Translator Disclaimer
15 November 2000 Polarized bidirectional reflectance from leaves in the visible and infrared
Author Affiliations +
The incorporation of polarisation sensitive optics offers considerable potential for improving the utility of remote sensing imaging systems operating within the visible or infrared wavebands. Systems now exist allowing measurement of the four components of Stokes vector arising from each pixel in the image. In order to develop the interpretation of polarimetric images, knowledge is required of the polarised directional reflectance properties of the materials in the scene, which determine the radiation reaching the sensor. Natural vegetation forms a significant element of many scenes observed with remote sensing systems. Although the size of a leaf may be below the spatial resolution of a system, the reflectance properties of individual leaves will affect the polarimetric data observed. This paper will report the results of measurements of the linear polarised bidirectional reflectance distribution function (BRDF) from two examples of leaves. The polarimetric properties of the directional reflectance from an individual leaf will depend on the surface and volume scattering properties. We report data on two leaves representing extreme cases of the leaf structure. Laurel (prunus laurecatious) has a nacreous surface creating a gloss finish to the leaf. Mullein (verbascum thapsus) has a highly pubescent surface, creating a highly diffuse surface reflectance. Measurements of the linear polarisation BRDF are reported at 632.8nm, 1064nm, 3.39pm and 10.6µm as a function of the polar scatter angles. These wavelengths characterise the polarised reflectance from the leaves under different conditions of absorption and scattering. In both cases the body of the leaf acts a highly diffuse reflector through multiple scattering, but this mechanism is only important when the absorption by the leaf constituents is low. In the spectral regions of moderate and high absorption the surface reflectance dominates. In the case of laurel the surface is relatively smooth, with an associated Brewster angle, whereas the data suggests the layer of hair covering a mullein leaf acts as an array of scattering sources.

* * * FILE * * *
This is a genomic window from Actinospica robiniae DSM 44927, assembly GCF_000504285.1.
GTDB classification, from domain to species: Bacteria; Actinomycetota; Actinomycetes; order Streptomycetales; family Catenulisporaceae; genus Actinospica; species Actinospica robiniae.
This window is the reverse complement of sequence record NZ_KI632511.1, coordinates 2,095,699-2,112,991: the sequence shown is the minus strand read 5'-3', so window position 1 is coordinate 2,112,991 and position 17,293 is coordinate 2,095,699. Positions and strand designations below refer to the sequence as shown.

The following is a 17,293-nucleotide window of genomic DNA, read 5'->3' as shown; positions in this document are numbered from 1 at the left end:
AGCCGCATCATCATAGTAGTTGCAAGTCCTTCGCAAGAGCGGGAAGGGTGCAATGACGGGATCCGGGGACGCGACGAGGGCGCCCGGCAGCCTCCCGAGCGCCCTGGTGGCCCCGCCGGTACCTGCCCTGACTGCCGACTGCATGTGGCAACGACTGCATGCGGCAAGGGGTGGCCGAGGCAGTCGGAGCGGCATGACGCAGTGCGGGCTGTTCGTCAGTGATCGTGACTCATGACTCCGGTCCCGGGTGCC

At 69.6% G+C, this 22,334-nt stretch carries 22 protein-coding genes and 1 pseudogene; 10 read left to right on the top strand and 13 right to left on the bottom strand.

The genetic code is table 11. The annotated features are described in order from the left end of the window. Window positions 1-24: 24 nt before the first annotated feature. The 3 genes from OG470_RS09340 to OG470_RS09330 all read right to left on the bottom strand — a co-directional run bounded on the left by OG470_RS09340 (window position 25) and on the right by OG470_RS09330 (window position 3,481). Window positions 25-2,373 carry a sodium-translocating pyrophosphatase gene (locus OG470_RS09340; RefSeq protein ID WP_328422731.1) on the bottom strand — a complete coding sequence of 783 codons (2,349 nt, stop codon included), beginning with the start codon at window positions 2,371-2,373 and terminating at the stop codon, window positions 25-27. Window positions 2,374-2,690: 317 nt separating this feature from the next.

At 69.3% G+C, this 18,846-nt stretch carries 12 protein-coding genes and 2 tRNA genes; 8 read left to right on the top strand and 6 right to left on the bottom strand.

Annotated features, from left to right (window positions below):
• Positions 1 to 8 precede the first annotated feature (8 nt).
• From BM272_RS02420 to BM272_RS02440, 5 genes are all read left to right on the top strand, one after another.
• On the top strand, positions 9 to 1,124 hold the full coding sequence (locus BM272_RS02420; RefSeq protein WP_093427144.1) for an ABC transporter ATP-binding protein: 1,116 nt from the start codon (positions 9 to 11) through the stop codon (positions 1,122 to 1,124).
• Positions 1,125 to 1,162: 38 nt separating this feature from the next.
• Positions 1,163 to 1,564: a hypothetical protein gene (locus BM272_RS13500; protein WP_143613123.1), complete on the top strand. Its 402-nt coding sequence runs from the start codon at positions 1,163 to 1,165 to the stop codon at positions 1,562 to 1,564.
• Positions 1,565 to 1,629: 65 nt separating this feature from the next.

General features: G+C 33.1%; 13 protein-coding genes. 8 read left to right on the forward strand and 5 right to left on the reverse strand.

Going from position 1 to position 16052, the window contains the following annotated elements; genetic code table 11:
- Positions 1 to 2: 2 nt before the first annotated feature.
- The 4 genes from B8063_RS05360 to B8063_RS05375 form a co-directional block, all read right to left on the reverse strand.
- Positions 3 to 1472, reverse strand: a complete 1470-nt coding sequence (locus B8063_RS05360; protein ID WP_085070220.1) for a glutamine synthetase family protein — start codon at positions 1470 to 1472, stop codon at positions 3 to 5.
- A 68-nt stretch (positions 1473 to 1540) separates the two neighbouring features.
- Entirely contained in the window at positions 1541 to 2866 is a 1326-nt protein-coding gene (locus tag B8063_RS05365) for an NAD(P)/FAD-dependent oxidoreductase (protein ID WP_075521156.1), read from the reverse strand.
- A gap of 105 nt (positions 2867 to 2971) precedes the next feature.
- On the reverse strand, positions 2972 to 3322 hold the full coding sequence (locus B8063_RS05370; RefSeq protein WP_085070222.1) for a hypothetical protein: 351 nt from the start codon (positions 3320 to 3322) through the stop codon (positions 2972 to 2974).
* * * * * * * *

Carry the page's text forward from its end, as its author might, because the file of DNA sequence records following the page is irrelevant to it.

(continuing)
© (2000) COPYRIGHT Society of Photo-Optical Instrumentation Engineers (SPIE). Downloading of the abstract is permitted for personal use only.
Peter N. Raven, David L. Jordan, and Catherine E. Smith "Polarized bidirectional reflectance from leaves in the visible and infrared", Proc. SPIE 4133, Polarization Analysis, Measurement, and Remote Sensing III, (15 November 2000);

Back to Top